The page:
Question about Refrigerators
Local Viking authorized service performed maintenance, changed water filter. Tech thinks problem is what is probably a thermistor, located under a plastic cover on the left inside wall, top rear, and looking like an old-fashioned power transistor, but with only two male spade terminals. I checked its resistance and got 60K ohms cold, which dropped to under 40K as it warmed. Altitude here is 6300 ft.
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Posted on Jan 02, 2017
SOURCE: GE Refrigerator Compressor Inop.
I found this post by searching on the capacitor number, JSU21X126AQC. My 2001 Kenmore refrigerator (don't have model# here) compressor didn't run, but I heard it hum for a few seconds and then a click. That's the Klixon overload doing its job. I measured resistance of the compressor leads same as original poster. This lead me to determine that the windings were not open or shorted. The wiring to the compressor also fed the condenser fan, and it was running, so power was at least all the way to the compressor.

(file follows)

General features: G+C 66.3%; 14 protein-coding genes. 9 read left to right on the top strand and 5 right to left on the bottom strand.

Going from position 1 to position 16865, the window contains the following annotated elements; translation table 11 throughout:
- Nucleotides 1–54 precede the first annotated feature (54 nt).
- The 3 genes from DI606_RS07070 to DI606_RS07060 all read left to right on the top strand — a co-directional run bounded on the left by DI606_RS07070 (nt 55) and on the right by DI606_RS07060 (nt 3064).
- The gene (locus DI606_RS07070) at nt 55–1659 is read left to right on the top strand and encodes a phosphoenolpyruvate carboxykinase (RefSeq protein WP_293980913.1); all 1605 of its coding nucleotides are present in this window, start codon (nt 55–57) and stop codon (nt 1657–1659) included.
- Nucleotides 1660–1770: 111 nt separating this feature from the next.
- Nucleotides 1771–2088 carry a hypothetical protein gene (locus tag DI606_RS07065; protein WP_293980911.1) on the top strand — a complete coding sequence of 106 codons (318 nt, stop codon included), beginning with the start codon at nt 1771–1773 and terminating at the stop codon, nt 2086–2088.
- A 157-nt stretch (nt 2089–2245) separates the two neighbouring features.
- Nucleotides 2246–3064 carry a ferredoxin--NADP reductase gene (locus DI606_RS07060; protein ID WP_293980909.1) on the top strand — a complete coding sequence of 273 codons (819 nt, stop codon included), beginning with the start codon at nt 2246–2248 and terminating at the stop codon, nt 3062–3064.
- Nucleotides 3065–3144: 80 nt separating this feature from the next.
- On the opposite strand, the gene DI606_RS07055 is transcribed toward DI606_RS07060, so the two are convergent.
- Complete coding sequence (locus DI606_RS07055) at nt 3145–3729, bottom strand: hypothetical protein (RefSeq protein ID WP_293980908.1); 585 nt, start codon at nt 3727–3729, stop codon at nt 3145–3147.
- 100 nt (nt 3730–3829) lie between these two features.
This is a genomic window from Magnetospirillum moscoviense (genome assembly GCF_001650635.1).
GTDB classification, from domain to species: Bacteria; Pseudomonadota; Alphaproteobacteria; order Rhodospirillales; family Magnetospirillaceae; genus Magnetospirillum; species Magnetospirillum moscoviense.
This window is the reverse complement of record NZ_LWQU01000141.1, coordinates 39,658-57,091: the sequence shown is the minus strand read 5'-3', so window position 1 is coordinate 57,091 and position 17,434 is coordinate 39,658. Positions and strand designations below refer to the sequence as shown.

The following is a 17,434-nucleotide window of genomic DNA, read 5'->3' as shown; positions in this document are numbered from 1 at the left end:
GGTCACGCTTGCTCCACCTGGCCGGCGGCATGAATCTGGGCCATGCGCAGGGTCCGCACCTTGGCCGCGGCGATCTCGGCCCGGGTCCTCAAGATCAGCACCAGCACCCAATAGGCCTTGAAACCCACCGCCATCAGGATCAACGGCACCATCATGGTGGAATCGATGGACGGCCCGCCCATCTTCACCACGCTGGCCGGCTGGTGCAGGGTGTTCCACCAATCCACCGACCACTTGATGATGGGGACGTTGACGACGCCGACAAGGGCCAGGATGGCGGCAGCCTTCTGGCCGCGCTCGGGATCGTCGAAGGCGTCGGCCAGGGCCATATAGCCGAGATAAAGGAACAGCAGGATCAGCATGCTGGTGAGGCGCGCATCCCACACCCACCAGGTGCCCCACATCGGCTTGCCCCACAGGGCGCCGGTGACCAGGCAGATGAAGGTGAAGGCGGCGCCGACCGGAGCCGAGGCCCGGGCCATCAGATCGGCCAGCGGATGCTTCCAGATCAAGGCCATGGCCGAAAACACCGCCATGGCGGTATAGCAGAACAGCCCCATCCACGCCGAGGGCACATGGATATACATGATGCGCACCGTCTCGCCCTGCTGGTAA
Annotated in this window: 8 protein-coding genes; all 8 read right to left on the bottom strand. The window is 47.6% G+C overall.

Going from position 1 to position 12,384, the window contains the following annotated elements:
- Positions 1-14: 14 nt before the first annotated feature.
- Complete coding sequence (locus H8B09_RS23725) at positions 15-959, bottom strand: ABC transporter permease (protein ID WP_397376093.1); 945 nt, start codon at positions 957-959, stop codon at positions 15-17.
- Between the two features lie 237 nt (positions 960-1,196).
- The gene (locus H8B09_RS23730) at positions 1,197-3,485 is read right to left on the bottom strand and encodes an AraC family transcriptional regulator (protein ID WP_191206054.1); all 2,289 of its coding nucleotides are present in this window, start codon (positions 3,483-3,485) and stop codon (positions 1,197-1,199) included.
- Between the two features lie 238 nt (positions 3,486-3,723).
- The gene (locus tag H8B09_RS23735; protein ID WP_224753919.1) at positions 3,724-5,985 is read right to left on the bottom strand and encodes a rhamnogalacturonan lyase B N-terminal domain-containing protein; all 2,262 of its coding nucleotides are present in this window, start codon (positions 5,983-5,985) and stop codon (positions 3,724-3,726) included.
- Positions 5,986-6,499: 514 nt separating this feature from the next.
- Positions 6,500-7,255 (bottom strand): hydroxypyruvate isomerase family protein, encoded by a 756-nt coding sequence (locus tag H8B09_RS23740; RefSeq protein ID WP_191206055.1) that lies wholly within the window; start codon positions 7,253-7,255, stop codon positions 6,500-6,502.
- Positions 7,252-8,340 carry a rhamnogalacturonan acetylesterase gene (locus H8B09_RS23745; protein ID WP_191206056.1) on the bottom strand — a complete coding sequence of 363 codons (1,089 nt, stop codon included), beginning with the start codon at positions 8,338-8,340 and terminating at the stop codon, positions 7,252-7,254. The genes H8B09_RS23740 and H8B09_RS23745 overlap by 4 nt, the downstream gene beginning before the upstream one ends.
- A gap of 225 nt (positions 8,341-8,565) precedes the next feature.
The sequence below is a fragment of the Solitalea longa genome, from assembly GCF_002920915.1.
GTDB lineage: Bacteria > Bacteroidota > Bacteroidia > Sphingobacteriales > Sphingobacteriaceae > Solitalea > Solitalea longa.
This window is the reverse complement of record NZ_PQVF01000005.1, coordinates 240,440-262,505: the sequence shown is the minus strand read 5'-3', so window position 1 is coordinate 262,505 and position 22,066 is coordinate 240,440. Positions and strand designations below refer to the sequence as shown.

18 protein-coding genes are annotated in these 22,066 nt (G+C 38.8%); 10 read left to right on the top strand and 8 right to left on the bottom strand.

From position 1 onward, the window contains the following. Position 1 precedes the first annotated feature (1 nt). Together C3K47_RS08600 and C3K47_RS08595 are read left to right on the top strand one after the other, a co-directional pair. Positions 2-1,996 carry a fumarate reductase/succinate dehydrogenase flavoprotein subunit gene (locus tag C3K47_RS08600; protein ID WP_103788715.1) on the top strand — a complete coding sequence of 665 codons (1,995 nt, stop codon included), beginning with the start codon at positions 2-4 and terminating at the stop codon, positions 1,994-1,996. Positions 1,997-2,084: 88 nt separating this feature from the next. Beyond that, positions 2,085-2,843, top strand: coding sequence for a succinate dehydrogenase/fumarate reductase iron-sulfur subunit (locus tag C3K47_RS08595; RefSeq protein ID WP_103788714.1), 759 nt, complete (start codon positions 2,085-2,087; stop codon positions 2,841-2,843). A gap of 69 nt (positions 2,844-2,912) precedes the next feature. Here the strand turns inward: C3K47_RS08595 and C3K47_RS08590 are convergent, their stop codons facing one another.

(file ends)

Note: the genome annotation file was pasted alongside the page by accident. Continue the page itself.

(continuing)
What I did find was that the 12uF capacitor was only 4uF. My digital volt meter has a capacitor check range. This compressor circuit is a permanent split capacitor type. Without the proper capacitance, the compressor can't start. I replaced it with a 10uF, 220v AC capacitor I had, and now it runs fine. I wonder how many refrigerators are scrapped because of this inexpensive problem?
Posted on Jan 07, 2009
Your problem seems to be fairly common but you may find a solution on the website at the link below:
I linked to that page because of the recall that affects your model and I suggest you read consider it before you worry any further about the problems you are having. You can link to their home page from the recall message.
Posted on Jan 03, 2010
Testimonial: "thank you for the information I linked to the home page as directed and found the thermistor resistance reading."
It looks as if your drain tube has stopped up and the water is finding the next easiest route. The drain tube runs from the freezer area, down the back of the fridge to the lower area near or on top of the compressor where it evaporates. Some food may have gotten stuck in the tube. If you can get to the back of the fridge and see the tube (it may be in the wall) you may be able to dislodge it. There also may be a place in the refrigerator where it drips from the freezer to a funnel in there. It depends. But that is normally what happens when the refrigerator goes into defrost. It fires up cow-rod coils in the freezer area and keeps the frost off the coils thats why they call it frost free. the water then runs down the tube. Start checking there first.
Posted on Feb 01, 2010
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